In William Blake’s “The Marriage of Heaven and Hell,” on plate 9, there is this aphorism:
The apple tree never asks the beech how he shall grow, nor the lion, the horse, how he shall take his prey.
In other words, a tree that bares a sweet fruit does not seek the council of one that bares a bitter nut; and the wild animal does not take hunting advice from a domesticated one.
In the Gilgamesh Epic, Gilgamesh is, as it were, a fruitful apple tree and free roaming Mesopotamian lion. It ill befits his nature to receive cautious advice from those not of his nature.
And yet, in Part 2 of the Epic, this is what happens. Before the young lion begins his journey to the Land of Cedars, and a hunt for the forest dragon, Humbaba, he receives unsolicited advice from the domesticated urban-dwelling horses of instruction:
The people collected and the counsellors in the streets and in the market-place of Uruk; they came through the gate of seven bolts and Gilgamesh spoke to them in the market-place: I, Gilgamesh, go to see the creature of whom such things are spoken, the rumour of whose name fills the world. I will conquer him in his cedar wood and show the strength of the sons of Uruk, all the world shall know of it. I am committed to this enterprise: to climb the mountain, to cut down the cedar, and leave behind me an enduring name.” The counsellors of Uruk, the great market, answered him, “Gilgamesh, you are young, your courage carries you too far, you cannot know what this enterprise means which you plan. We have heard that Humbaba is not like men who die, his weapons are such that none can stand against them; the forest stretches for ten thousand leagues in every direction; who would willingly go down to explore its depths? As for Humbaba, when he roars it is like the torrent of the storm, his breath is like fire and his jaws are death itself. Why do you crave to do this thing, Gilgamesh? It is no equal struggle when one fights with Humbaba, that battering-ram.”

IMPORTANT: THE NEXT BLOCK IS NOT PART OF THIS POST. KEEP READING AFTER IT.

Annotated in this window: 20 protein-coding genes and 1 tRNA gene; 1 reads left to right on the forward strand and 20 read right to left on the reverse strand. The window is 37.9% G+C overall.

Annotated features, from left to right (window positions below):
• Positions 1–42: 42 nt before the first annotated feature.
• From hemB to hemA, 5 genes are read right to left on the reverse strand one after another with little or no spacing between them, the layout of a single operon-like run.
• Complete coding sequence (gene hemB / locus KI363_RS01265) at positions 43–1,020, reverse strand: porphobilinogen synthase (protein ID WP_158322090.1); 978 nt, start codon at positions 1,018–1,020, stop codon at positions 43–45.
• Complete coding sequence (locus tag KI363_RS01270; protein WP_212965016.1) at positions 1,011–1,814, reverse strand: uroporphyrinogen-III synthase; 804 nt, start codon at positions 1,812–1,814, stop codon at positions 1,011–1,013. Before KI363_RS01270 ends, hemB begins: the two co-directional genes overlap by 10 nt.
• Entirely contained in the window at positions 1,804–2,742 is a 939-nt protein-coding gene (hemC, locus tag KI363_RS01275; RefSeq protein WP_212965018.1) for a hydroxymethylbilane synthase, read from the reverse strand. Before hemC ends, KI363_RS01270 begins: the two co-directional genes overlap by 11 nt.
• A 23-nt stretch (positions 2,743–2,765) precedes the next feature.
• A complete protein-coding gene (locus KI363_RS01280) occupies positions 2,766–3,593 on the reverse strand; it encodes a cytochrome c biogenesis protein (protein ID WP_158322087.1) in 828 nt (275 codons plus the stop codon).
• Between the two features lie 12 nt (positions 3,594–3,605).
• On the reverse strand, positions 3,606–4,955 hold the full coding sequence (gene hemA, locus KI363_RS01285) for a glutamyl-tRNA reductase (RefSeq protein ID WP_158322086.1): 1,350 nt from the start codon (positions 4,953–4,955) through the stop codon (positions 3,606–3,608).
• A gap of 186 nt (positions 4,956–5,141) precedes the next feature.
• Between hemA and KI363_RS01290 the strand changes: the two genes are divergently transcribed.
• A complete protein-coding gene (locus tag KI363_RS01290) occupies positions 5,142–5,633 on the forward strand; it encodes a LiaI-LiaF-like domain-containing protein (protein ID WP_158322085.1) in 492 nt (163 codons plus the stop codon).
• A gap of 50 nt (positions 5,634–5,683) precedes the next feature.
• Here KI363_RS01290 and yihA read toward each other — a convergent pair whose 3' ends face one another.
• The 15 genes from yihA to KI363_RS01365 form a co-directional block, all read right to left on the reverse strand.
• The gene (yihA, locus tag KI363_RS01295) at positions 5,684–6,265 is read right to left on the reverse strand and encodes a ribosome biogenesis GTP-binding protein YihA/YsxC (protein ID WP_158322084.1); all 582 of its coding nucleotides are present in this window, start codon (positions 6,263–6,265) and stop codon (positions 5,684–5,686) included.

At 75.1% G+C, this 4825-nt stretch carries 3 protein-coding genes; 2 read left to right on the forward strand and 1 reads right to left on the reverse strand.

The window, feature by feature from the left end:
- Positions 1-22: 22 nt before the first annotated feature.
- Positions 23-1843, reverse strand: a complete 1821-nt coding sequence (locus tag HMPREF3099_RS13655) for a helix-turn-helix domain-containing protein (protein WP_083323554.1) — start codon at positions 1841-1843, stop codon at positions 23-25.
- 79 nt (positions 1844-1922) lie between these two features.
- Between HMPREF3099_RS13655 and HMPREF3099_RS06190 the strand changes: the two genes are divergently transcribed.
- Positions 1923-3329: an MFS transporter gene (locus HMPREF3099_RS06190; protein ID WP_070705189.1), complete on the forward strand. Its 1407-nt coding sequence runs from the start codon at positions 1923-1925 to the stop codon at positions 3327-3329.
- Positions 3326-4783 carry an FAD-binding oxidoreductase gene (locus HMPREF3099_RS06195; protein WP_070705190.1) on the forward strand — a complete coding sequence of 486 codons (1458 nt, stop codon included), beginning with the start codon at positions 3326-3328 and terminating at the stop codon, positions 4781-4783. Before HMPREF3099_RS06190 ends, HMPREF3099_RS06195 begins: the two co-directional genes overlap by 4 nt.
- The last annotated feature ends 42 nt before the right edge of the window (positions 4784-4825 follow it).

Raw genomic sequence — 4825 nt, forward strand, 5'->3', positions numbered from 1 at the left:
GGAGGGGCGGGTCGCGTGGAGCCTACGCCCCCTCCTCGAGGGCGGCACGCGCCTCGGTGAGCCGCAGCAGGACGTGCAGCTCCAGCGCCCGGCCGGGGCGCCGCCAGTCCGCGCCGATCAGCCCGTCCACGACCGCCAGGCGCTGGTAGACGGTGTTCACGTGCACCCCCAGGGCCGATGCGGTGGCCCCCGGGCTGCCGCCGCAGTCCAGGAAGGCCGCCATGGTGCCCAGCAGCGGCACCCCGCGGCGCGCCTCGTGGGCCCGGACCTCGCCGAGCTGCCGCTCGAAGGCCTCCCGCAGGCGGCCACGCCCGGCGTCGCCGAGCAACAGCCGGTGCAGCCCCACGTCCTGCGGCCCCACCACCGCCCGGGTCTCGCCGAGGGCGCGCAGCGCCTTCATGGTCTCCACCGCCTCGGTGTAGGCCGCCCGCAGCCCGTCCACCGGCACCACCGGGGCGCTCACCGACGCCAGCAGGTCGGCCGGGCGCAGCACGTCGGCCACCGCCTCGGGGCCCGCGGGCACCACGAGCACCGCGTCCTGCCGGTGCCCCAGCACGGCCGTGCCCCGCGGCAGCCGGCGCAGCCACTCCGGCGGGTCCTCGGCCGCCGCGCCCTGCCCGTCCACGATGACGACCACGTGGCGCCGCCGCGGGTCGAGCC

Gilgamesh’s response is to turn to his companion Enkidu and laugh:
When he heard these words of the counsellors Gilgamesh looked at his friend and laughed. “How shall I answer them; shall I say I am afraid of Humbaba, I will sit at home all the rest of my days?”
“The weak in courage,” wrote Blake, “is strong in cunning.” Uruk’s city dwelling counsellors have learned caution and cunning, and “If the lion was advise’d by the fox, he would be cunning” (Plate 9).
But Gilgamesh is not a fox, but a lion, and:
The fox provides for himself, but God provides for the lion.
This youthful archetypal nature conquerer, shunning the advice of elders, and boldly going forward with a self-generated vision recalls the opening of Ayn Rand’s The Fountainhead, in which a single-minded architect, Howard Roark, sets forth to bring new things into the world. The opening line of that novel is:
Howard Roark laughed.
Gilgamesh would have understood.